Monday 19 March 2018

'Brits are hard-nosed about the EU. They want to know what they can get out of it'

Facing his own ­'exit' shortly, British Ambassador Dominick Chilcott reflects on a fabulous time in Ireland. He spoke to Colm Kelpie

Dominick Chilcott, British Ambassador to Ireland, pictured for Sunday business. Photo: Gerry Mooney
Dominick Chilcott, British Ambassador to Ireland, pictured for Sunday business. Photo: Gerry Mooney
Colm Kelpie

Colm Kelpie

Leaning across the desk of the greyish office in the British Embassy, a tanned Dominick Chilcott speaks wistfully about his recent French holiday.

He and his wife have a house in the rural south-west.

It's relatively remote. The nearest bakery is about 6km away, and you've little choice but to have a car, he says.

When we meet, it's his first day back in the office, and it's clear he hasn't had much opportunity to ease himself back in.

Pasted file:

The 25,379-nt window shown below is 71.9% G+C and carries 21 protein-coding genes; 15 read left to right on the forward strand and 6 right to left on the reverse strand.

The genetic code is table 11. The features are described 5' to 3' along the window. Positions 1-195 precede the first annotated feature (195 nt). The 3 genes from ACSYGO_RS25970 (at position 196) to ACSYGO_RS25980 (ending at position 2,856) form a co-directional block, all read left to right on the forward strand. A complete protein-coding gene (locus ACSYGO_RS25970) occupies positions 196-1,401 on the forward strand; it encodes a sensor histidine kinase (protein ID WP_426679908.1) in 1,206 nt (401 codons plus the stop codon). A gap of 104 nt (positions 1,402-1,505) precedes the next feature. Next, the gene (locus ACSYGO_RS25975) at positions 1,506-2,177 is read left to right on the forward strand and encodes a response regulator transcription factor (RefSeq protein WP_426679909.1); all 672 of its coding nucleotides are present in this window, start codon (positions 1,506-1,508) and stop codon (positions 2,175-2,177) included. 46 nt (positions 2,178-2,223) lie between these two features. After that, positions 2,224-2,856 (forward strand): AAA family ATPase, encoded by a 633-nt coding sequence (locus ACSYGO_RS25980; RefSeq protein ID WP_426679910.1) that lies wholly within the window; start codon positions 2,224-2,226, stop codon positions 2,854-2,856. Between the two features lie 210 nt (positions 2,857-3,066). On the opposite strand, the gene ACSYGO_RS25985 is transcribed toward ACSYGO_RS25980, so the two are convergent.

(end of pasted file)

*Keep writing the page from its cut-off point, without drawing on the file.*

He had to cut short a work lunch at the nearby RDS to rush back for our interview, and once that's completed, an assistant hands him some papers and he dashes into another room down a longish corridor for a separate meeting, a little behind schedule.

Chilcott is leaving his post as British Ambassador to Ireland at the end of July, but there's no sign of a wind down just yet.

His successor has already been named in the press. But diplomatic protocol insists that an incoming ambassador must first get the approval of the host government, and that hasn't happened yet, so he's giving little away.